Know your goals. Along with short-term, task-related goals, make sure that you're also clear about the wider career goals and purpose you're striving to achieve. Keeping these in mind will motivate you to do your best work, whatever your location.
Create a Workspace That Works!
Creating an effective workspace is essential if you want to stay on track and get things done.
Make it a place where you'll enjoy spending time. However, you also need to be clear that it's a place of work. A few "office" touches might encourage you to be more productive – but you can still personalize your workspace, with fun posters or family photos.
Check you can sit comfortably. If not, you'll likely find plenty of excuses to get up and go somewhere else! A high-quality office chair is one of the best investments you can make.
The other important piece of equipment is a door that you can close! It's almost impossible to work effectively at home if there are other people nearby. So, be sure to have a place to go where you can shut the door on potential distractions.
The next essential element of focused home working is getting organized .
Start with your desk. Is it big enough? And is it suitable for the work you do?
Next, make sure that you have everything you need within easy reach.
It's easy to lose focus if you're working on several different projects at once. Even when you're at home, organize your work into clearly defined Action Programs , with specific deadlines to help you to stay on track.
And keep your workspace tidy. Spend a few minutes at the end of each session sorting out things like paperwork or empty coffee cups. Clear away as much of it as you can when you switch off for the day.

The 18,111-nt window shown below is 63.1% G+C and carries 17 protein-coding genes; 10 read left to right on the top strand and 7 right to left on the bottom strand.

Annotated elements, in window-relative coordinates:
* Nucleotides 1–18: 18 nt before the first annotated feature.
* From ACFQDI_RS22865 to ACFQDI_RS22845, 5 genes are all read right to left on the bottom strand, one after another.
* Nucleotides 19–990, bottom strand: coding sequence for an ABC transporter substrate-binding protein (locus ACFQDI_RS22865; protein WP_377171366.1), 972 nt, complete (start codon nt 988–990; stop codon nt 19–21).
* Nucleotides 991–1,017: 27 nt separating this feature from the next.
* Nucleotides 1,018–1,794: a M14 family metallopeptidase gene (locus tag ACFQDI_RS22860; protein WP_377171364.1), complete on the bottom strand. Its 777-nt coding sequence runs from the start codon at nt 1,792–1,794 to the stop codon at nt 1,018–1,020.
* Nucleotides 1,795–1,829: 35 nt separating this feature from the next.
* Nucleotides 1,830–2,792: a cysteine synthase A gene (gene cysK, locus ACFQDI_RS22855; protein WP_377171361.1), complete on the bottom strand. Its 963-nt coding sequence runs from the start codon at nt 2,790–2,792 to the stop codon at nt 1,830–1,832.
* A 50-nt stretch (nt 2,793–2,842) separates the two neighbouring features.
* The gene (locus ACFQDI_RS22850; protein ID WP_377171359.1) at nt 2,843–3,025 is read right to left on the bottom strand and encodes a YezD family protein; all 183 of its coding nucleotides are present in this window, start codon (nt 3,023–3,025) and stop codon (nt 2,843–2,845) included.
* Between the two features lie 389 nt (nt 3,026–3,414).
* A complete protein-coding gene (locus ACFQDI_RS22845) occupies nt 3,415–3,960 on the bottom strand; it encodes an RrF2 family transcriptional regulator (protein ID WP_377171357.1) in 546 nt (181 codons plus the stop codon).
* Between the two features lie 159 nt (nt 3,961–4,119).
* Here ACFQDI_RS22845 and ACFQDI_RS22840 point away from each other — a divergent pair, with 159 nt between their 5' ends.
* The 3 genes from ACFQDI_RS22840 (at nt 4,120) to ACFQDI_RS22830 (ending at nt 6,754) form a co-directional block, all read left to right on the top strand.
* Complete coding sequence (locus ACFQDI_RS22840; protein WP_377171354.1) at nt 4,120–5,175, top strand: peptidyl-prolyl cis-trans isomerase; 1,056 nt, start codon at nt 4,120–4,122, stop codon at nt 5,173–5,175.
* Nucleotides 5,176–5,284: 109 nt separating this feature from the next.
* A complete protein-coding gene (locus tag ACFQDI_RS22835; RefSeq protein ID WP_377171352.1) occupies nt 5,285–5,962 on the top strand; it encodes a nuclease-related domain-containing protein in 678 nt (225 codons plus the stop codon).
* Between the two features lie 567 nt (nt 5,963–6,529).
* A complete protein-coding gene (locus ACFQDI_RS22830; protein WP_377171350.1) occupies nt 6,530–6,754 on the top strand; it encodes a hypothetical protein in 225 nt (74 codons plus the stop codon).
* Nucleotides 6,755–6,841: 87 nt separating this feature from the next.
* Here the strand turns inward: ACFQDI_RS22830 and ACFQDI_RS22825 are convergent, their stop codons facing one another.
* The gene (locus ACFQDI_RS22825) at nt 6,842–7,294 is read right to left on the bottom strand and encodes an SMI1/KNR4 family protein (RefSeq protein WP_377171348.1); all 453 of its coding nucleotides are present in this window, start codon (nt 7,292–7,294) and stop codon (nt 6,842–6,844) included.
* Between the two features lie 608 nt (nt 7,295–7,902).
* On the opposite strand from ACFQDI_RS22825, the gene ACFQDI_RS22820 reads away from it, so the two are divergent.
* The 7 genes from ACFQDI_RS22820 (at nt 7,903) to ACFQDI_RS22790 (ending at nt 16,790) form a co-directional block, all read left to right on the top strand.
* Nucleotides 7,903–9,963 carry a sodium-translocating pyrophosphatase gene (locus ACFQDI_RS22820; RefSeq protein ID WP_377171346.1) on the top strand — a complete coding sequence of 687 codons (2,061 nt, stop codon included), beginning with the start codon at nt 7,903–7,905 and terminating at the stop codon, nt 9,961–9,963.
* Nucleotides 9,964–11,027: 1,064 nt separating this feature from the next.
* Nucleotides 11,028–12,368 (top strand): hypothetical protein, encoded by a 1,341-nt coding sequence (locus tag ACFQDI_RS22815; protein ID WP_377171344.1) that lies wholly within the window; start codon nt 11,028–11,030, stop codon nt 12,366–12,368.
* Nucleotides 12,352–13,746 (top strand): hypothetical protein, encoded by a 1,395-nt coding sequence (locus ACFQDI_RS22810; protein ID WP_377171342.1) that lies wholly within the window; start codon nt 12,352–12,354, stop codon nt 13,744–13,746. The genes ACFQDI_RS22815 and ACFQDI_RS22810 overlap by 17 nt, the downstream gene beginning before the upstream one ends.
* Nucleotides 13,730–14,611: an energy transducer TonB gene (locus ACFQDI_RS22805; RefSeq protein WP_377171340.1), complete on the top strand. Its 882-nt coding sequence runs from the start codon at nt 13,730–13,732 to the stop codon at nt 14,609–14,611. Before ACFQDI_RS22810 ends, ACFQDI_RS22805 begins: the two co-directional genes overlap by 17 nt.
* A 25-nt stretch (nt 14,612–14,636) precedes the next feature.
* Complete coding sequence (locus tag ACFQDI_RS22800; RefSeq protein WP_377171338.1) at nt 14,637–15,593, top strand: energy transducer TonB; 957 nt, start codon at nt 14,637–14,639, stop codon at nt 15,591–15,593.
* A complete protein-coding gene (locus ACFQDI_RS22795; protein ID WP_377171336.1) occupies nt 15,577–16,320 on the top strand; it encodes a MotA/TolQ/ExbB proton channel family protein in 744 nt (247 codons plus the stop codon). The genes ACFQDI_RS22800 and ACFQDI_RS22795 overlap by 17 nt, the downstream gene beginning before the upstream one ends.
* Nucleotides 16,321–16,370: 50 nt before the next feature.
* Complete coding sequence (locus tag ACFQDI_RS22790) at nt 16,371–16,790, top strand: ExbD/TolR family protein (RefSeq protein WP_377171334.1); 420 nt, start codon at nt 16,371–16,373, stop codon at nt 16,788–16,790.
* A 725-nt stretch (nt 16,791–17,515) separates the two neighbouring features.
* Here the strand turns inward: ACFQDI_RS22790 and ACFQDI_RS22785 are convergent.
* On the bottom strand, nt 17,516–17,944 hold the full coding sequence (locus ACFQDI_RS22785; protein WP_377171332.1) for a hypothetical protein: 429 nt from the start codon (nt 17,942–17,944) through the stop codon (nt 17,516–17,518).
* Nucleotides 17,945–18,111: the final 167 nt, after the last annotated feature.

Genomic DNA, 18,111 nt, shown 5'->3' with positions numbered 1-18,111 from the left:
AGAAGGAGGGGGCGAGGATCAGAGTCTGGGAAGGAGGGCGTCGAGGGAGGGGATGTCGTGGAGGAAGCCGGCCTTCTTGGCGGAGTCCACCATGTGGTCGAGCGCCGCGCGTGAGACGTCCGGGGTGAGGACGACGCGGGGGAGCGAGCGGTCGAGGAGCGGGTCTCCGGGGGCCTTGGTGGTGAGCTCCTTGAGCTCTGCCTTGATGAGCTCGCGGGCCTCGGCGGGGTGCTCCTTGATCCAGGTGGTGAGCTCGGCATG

Manage Your Time
Effective time management is essential if you want to continue hitting your deadlines when you're working from home.
Organize and prioritize key tasks with a To-Do List . This will help you to avoid procrastinating , or losing focus by "switch-tasking ," and add an extra layer of structure to your day.
It's also a good idea to have a list of "in between" tasks. These are relatively minor jobs that should take 10 minutes or less to complete, and which you can fit into your day when a gap opens up. And don't forget to take breaks regularly.
Keep tabs on how much time you spend on each task by setting up an activity log . This lets your manager know how you're spending your time. It should also help you to see when you're at your most productive, so that you can carry out complex tasks during those parts of the day.
Tip: To learn more about how to track your time, see our article, Accounting for Time . You might also like to explore our other tools on Time Management, to help you to manage your time effectively when you're working from home.
Take Charge of Communication
To stay focused at home, you need to be in control of communication – otherwise, it might start to control you!
Find appropriate times to "check in" with your managers and co-workers. Small problems can often be dealt with there and then, allowing you to work uninterrupted afterward.
You likely need to experiment with communication in the early days of working from home. You'll want to avoid distractions, but neither should you "disappear." Over time, you'll discover the right levels of interaction that builds your manager's trust in your productivity, and so prevent micromanagement on their part.
If possible, redirect your office phone to your personal cell, and let colleagues, customers and suppliers know how best to reach you at home. That way, you'll be able to take important calls, but switch to your message service when you don't want to be disturbed.
Tools like Slack™, WhatsApp™ and Skype™ may provide a more direct means for you to contact other team members, and vice versa – and you can set your status to "busy" whenever you need to.